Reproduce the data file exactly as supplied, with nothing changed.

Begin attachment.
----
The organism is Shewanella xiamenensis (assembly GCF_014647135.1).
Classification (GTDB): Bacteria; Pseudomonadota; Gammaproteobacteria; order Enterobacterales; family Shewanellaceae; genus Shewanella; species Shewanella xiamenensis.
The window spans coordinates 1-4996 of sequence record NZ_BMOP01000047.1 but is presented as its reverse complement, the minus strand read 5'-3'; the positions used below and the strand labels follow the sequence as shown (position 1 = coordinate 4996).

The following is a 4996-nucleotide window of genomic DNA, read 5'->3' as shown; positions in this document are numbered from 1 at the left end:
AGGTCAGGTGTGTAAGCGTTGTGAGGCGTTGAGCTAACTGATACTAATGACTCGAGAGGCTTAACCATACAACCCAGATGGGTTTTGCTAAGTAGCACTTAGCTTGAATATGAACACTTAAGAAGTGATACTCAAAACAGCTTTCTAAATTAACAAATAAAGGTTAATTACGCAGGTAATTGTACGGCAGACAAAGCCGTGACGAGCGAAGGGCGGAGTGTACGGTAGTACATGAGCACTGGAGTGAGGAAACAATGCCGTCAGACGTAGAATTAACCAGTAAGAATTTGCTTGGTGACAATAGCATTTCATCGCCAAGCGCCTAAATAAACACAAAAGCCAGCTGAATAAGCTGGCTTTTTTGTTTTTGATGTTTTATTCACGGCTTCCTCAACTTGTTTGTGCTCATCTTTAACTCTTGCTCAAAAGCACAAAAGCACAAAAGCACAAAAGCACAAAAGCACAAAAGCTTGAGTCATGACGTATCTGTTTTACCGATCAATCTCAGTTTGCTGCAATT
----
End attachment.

The organism is Shewanella xiamenensis (assembly GCF_014647135.1).
Classification (GTDB): Bacteria; Pseudomonadota; Gammaproteobacteria; order Enterobacterales; family Shewanellaceae; genus Shewanella; species Shewanella xiamenensis.
The window spans coordinates 1-4996 of sequence record NZ_BMOP01000047.1 but is presented as its reverse complement, the minus strand read 5'-3'; the positions used below and the strand labels follow the sequence as shown (position 1 = coordinate 4996).

The following is a 4996-nucleotide window of genomic DNA, read 5'->3' as shown; positions in this document are numbered from 1 at the left end:
AGGTCAGGTGTGTAAGCGTTGTGAGGCGTTGAGCTAACTGATACTAATGACTCGAGAGGCTTAACCATACAACCCAGATGGGTTTTGCTAAGTAGCACTTAGCTTGAATATGAACACTTAAGAAGTGATACTCAAAACAGCTTTCTAAATTAACAAATAAAGGTTAATTACGCAGGTAATTGTACGGCAGACAAAGCCGTGACGAGCGAAGGGCGGAGTGTACGGTAGTACATGAGCACTGGAGTGAGGAAACAATGCCGTCAGACGTAGAATTAACCAGTAAGAATTTGCTTGGTGACAATAGCATTTCATCGCCAAGCGCCTAAATAAACACAAAAGCCAGCTGAATAAGCTGGCTTTTTTGTTTTTGATGTTTTATTCACGGCTTCCTCAACTTGTTTGTGCTCATCTTTAACTCTTGCTCAAAAGCACAAAAGCACAAAAGCACAAAAGCACAAAAGCACAAAAGCTTGAGTCATGACGTATCTGTTTTACCGATCAATCTCAGTTTGCTGCAATT